Some executives learn this because they have grown up within the green movement. I have learned this by reading hundreds of emails from SIGG consumers. Some feel angry. Some feel betrayed. All feel disappointed because they were passionate advocates of our bottles.
People have written to explain why they are concerned about BPA. They have written about their personal stories, their intimate worries and their very honest anger. I have personally responded to hundreds of these notes, apologizing for my mistake, offering new bottles to make amends, realizing that my decision caused people real discomfort.
SIGG has been around for 100 years. Yet, we are still a small company with 127 employees worldwide -- about 90 of those working in our Frauenfeld Switzerland operation. SIGG is not a typical modern corporation and it doesn't have a typical relationship with its customers. People have trusted SIGG and my decision breached that trust. I wish I could turn back the clock and fully disclose the BPA content in our liners. What I can do is make sure that I personally never again compromise SIGG's good name and proud Swiss heritage.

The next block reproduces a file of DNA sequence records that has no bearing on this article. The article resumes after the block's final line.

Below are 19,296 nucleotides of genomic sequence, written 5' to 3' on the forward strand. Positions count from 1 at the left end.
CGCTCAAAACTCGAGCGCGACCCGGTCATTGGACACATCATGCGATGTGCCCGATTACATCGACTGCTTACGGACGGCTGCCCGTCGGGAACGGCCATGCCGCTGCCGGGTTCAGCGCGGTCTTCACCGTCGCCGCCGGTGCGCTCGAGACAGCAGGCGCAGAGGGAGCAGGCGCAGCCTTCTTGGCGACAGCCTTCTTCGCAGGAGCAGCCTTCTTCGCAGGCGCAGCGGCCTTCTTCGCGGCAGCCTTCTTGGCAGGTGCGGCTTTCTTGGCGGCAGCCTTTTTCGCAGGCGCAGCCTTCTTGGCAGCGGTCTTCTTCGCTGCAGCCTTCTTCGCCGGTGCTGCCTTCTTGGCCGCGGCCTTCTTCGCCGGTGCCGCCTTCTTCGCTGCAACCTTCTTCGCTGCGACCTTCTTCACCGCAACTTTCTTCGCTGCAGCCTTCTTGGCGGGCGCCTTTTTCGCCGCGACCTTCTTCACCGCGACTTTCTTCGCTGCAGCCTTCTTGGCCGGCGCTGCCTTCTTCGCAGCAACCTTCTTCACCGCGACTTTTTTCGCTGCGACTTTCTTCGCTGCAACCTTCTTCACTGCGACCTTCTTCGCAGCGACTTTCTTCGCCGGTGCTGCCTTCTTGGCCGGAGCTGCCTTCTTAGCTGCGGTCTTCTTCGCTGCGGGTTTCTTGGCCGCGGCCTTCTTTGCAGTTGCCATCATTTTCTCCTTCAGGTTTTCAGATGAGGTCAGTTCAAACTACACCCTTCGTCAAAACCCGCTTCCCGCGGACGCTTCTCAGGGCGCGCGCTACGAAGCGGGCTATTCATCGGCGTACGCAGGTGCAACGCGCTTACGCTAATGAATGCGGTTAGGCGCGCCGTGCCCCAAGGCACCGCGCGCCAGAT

In the next few days, we will announce the first steps in our path to full transparency. These will include some very specific things we will do to make sure we are the honest, green company that our customers expect us to be. We will:
- Post details about the contents of our bottles: the new liner, the cap, the bottle itself. And we will make the information as transparent and understandable as possible.
- Make it easy for consumers to exchange their old bottles for new, BPA-free SIGGs.
- Unveil an independently managed grant program to help fund BPA and chemical research that will help eliminate confusion and concern about this issue. While we have moved away from BPA in SIGG products, it continues to be used in countless products that we all use each day. If it poses a real threat, we want to help curb its use.
SIGG also offer stainless steel water bottles made from high quality stainless steel.